Dyslexia Laws

The United States has a somewhat fraught history with dyslexia laws

Despite over a century of research, a consistent definition of dyslexia for use in legislation still does not exist. The International Dyslexia Association uses the following definition, which some states, but not all, have incorporated word for word into their dyslexia laws:

Dyslexia is a specific learning disability that is neurobiological in origin. It is characterized by difficulties with accurate and/or fluent word recognition and by poor spelling and decoding abilities. These difficulties typically result from a deficit in the phonological component of language that is often unexpected in relation to other cognitive abilities and the provision of effective classroom instruction. Secondary consequences may include problems in reading comprehension and reduced reading experience that can impede growth of vocabulary and background knowledge. (See Sources)

Many states classify dyslexia as a "specific learning disability (SLD)," as defined in the IDEA Act of 2004, or as a "reading disability," as definied in DSM-IV. With dyslexia placed under such a large umbrella, legislatures nationwide have struggled to find the best way to address the needs of students with dyslexia, resulting in a patchwork of state-by-state variations.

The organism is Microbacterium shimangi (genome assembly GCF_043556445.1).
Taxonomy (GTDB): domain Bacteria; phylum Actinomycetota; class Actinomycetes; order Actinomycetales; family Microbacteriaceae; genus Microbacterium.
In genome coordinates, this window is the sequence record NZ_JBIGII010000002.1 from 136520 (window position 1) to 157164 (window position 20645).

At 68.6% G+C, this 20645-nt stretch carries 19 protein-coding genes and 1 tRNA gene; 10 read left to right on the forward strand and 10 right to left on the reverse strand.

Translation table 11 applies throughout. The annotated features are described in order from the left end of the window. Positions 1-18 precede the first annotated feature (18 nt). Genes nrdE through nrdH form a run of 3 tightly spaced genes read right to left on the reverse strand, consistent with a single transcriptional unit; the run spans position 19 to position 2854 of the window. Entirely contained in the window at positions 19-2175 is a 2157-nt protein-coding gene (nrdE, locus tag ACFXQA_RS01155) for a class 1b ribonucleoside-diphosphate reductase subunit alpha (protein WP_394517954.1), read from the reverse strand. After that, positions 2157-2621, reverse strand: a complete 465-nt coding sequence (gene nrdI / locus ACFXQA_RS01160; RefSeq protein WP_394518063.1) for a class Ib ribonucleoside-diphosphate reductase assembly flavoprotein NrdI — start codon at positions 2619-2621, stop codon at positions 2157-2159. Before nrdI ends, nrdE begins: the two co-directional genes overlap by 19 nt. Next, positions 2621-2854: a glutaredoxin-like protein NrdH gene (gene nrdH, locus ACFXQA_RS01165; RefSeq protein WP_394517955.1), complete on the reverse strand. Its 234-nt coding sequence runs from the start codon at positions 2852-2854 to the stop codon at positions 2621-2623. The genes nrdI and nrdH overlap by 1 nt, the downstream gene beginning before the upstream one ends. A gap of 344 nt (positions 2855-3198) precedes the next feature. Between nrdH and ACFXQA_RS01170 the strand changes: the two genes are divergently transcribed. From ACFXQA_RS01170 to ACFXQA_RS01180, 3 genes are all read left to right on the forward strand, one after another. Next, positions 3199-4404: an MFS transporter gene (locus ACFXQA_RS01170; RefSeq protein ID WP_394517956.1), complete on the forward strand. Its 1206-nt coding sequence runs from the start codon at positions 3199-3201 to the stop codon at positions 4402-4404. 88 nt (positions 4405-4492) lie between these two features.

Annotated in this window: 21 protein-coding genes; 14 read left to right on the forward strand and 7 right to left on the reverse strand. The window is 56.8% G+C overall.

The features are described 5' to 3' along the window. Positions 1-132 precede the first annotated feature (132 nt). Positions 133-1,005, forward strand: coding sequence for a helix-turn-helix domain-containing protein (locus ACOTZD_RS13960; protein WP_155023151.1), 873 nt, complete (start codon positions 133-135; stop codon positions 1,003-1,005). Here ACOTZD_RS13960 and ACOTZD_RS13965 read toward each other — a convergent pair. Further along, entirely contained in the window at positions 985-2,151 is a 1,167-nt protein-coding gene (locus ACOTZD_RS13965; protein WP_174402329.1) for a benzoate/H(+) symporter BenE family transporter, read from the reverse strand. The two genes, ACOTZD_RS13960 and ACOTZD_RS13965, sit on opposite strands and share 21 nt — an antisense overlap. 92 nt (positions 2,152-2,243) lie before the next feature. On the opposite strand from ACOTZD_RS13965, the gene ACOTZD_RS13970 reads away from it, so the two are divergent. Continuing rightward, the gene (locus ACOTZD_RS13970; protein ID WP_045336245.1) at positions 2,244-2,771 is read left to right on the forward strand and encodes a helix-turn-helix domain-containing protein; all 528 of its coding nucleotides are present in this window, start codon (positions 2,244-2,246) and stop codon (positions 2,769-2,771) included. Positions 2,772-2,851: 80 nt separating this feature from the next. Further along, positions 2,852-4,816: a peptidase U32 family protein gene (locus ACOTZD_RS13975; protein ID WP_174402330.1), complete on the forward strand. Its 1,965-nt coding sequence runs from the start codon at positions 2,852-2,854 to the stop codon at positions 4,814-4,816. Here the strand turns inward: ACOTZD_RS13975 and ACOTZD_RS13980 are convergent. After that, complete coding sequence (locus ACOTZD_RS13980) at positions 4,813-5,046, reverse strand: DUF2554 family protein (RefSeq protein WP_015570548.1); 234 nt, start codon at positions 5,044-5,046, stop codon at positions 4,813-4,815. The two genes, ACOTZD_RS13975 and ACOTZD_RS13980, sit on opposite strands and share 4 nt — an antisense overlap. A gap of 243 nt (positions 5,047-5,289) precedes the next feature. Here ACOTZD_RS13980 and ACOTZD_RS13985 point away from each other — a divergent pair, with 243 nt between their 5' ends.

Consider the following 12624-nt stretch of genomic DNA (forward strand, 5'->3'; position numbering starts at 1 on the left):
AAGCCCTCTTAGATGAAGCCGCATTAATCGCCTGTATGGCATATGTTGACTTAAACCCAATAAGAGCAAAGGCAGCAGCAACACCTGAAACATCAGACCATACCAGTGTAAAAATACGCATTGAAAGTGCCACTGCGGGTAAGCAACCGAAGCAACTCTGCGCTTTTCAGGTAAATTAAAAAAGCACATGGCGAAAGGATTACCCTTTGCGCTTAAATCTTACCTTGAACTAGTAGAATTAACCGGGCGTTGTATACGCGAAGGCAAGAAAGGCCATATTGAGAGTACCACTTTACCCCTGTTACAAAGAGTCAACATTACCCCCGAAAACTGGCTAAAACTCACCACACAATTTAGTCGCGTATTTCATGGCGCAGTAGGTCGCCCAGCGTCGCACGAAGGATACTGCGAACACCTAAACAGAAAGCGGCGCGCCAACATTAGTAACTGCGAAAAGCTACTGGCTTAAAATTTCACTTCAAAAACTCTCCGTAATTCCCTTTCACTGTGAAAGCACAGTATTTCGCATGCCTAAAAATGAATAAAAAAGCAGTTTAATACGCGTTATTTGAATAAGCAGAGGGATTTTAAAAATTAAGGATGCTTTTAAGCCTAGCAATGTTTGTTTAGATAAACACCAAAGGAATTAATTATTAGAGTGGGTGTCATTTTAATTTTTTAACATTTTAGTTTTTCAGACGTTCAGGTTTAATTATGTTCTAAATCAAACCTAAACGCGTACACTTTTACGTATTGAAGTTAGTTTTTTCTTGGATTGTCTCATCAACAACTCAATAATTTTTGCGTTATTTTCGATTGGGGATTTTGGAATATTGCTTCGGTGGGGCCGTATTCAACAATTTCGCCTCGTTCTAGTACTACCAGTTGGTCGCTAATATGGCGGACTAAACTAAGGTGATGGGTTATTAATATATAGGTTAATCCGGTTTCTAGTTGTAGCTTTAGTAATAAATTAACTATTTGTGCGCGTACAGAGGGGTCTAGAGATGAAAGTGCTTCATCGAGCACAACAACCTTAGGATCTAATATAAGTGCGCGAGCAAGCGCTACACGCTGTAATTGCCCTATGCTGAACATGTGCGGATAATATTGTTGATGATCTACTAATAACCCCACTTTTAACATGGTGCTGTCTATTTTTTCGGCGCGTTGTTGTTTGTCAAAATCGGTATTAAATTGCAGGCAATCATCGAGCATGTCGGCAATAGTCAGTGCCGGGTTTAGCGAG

National Dyslexia Laws

Speaker Ryan signing READ Act.

At the federal level, the most recent movement in dyslexia legislation is passage of the bipartisan Research Excellence and Advancement for Dyslexia Act (READ Act). The READ Act authorizes dyslexia research projects and appropriates funding from the National Science Foundation for that research.

The READ Act, however, does not provide for actual services. Those services are part of legislation known as IDEA, the Individuals with Disabilities Education Act. The four-part act ensures that students with disabilities are provided with a Free and Appropriate Public Education tailored to their individual needs. Unfortunately, dyslexia is only noted as being covered by IDEA, leaving the states to further define dyslexia and detail appropriate standards. As shown below, some states have adopted quality dyslexia laws and others have not yet taken that step.

State Dyslexia Laws

Click to learn more about dyslexia laws in your state.

* Last updated October 2016.

Many of the state laws passed in the last 48 months can be credited directly to the rise of Decoding Dyslexia, a grassroots collection of parents and educators working tirelessly to improve the state of dyslexia legislation.

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